Jeff is a Silicon Valley native with a diverse background in venture capital and operating roles at startups and growth stage companies. Currently VP Marketing at mobile security startup NowSecure, Jeff brings strategic insight together with strong product marketing, demand generation and brand management. The result is a track record of innovative companies and a fearless approach to the next new thing. Jeff is a longtime operational executive in enterprise software. A triple threat marketing guy, Jeff delivers best-in-class product marketing skills for application and infrastructure software, branding, and demand generation disciplines. Equally at home in a fix-it role as that of early stage startup, Jeff's background as the #2 at SAP Ventures is ideally suited for delivering strategic planning and tactical execution to early and growth stage companies.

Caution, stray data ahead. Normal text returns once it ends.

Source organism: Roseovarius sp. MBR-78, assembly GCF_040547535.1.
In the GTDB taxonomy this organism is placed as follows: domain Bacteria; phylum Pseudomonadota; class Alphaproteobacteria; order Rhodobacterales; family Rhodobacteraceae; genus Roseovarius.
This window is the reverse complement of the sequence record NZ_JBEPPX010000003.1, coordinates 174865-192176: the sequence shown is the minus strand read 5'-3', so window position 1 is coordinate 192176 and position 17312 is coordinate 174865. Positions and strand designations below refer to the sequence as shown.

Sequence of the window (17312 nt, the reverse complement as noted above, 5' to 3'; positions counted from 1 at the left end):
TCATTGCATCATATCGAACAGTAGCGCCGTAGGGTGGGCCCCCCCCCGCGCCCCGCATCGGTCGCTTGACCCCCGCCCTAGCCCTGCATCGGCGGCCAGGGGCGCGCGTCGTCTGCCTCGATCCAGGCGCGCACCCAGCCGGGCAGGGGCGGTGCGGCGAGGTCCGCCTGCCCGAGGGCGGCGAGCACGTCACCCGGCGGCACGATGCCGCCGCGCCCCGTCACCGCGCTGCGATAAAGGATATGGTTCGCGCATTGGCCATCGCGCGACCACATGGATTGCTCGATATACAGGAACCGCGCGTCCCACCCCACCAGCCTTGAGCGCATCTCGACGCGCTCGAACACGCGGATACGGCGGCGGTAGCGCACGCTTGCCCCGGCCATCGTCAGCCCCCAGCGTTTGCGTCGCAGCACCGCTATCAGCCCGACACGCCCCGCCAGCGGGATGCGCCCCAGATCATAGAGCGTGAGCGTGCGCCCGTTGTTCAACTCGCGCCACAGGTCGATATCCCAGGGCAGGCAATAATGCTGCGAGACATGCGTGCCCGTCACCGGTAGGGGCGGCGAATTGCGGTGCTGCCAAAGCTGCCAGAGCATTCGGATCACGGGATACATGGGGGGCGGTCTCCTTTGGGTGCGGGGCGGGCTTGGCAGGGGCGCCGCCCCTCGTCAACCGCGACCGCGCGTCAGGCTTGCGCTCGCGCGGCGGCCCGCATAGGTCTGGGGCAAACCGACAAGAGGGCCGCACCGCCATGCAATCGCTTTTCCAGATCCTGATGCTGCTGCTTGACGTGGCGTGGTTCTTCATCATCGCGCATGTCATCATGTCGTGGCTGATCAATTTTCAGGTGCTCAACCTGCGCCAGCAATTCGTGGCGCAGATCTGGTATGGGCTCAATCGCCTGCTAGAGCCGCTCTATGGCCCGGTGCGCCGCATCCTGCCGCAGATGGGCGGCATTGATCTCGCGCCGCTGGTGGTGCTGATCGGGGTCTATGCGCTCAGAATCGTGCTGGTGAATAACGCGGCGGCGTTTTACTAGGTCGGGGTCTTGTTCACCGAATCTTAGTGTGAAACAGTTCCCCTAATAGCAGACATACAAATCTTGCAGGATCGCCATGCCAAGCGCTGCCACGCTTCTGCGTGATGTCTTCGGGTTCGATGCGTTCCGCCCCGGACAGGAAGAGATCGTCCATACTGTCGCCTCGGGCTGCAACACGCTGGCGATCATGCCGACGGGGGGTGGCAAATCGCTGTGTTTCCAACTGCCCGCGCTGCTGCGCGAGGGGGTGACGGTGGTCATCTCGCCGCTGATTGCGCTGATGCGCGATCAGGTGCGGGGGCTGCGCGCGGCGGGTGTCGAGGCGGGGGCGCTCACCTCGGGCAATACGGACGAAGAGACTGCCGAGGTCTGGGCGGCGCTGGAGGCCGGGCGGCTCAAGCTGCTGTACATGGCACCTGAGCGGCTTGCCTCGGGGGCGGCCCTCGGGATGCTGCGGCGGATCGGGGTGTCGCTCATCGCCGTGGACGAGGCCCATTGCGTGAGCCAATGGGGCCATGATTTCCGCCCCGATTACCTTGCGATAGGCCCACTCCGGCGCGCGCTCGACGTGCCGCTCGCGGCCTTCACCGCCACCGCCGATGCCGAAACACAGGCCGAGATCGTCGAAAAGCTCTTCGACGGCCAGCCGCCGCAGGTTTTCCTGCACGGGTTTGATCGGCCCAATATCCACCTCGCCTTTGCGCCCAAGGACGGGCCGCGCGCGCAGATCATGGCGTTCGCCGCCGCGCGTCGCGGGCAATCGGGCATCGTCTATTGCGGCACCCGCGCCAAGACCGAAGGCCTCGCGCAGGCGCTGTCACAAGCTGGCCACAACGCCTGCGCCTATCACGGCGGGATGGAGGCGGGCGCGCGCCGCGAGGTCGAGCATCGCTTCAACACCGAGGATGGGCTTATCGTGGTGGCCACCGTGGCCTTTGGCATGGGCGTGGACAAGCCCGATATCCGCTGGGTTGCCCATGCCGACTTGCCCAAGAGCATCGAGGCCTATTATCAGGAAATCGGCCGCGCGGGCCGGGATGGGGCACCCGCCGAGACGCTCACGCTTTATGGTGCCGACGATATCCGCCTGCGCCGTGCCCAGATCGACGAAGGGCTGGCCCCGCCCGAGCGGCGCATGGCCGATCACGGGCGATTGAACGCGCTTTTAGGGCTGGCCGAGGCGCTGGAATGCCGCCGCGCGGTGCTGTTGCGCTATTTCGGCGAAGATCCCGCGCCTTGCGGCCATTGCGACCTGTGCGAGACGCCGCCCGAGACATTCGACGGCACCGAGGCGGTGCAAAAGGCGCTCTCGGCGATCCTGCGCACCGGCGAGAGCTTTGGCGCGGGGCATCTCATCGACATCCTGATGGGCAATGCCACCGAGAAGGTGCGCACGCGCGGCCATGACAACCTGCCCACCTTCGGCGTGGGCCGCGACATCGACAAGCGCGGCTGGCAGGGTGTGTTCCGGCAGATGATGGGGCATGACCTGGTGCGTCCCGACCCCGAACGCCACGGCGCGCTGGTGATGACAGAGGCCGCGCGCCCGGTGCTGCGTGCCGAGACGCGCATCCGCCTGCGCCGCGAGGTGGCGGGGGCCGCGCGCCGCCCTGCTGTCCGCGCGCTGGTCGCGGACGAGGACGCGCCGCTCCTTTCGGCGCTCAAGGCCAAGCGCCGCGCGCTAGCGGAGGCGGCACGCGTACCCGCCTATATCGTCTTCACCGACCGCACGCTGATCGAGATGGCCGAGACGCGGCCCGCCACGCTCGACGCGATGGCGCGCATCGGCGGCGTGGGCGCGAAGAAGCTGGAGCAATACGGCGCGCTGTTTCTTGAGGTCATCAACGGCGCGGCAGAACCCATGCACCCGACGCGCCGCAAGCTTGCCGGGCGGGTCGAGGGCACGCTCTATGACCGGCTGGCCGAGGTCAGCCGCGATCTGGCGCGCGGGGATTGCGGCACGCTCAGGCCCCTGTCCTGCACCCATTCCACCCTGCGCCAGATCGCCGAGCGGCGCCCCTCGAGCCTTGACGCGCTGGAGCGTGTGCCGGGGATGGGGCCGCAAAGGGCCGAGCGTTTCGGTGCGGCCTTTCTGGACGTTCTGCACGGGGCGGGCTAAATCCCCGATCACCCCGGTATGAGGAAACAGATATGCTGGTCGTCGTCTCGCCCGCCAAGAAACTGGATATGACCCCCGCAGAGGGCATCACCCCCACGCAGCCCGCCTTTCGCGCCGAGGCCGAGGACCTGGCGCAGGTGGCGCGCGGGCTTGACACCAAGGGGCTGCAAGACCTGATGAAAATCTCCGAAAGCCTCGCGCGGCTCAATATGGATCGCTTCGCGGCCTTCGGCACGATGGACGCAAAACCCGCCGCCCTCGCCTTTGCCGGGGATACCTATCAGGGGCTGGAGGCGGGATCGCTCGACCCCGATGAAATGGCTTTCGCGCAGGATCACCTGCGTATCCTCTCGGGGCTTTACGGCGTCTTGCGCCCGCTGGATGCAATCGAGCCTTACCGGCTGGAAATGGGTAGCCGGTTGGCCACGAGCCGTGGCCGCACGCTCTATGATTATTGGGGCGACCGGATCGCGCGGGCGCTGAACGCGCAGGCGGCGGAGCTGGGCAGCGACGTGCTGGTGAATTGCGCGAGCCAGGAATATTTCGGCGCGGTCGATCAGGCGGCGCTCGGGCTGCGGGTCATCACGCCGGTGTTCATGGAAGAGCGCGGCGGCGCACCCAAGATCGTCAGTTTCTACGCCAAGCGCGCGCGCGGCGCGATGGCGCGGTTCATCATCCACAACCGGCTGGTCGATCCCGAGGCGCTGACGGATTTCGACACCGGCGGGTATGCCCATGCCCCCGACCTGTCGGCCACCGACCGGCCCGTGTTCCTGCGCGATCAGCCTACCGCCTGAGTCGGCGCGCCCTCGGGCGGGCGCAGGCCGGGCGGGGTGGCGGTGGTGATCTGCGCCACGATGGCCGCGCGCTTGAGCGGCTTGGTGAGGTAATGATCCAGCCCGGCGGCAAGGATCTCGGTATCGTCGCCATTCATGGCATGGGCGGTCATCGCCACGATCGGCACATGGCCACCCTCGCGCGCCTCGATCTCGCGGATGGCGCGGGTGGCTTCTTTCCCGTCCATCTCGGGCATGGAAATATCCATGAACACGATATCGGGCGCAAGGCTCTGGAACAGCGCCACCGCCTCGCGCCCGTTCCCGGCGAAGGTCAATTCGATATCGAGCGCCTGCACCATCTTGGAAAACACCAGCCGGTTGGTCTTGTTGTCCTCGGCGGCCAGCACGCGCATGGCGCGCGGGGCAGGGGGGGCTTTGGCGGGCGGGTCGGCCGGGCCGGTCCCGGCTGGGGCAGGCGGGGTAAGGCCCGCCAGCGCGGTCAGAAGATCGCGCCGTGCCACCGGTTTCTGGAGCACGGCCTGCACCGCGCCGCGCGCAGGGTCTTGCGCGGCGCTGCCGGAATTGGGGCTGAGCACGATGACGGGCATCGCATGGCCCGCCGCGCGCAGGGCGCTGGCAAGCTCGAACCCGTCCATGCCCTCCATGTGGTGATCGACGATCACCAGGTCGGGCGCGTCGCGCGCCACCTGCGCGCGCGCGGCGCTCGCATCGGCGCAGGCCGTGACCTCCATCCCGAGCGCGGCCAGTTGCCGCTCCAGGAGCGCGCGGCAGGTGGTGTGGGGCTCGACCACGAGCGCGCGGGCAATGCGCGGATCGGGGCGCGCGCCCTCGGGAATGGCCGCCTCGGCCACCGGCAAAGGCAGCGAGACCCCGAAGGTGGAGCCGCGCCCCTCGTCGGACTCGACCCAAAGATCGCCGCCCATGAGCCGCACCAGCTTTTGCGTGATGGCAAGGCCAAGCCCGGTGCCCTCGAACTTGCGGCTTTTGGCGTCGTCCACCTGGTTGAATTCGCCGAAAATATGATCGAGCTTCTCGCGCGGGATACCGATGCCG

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One response to “Roadmaps… How Much is Too Much?”

  1. Edwin Khodabakchian

    (Hello. This is Edwin Khodabakchian. Feedly / co-founder)

    Thanks for the link.

    Jeff is raising some good points but I have grown to believe that the decision is a lot easier than it seems:

    We live in an increasingly noisy world where we need to make increasingly complex decisions. I believe that the best way to address that is to 1) make a lot of small decisions and 2) be laser focused on listening to your customers. When you are surrendered by customers, all the noise goes away.

    Concretely, we publish and discuss our roadmaps with our users every 6 weeks and try to limit our development cycles to 6-8 weeks – with an update going out every 2 weeks. We also actively engage with our users on GetSatisfaction and Twitter (30-60 minutes per day, every day).

    The only downside I know is that these micro release feel incremental and not as much newsworthy and as a result, we do not get as much press coverage. This is a tradeoff I do not have any problem making.

    At our stage (pre market fit), it is more about understanding who the user is and how to provide value and less about competing with other companies per se.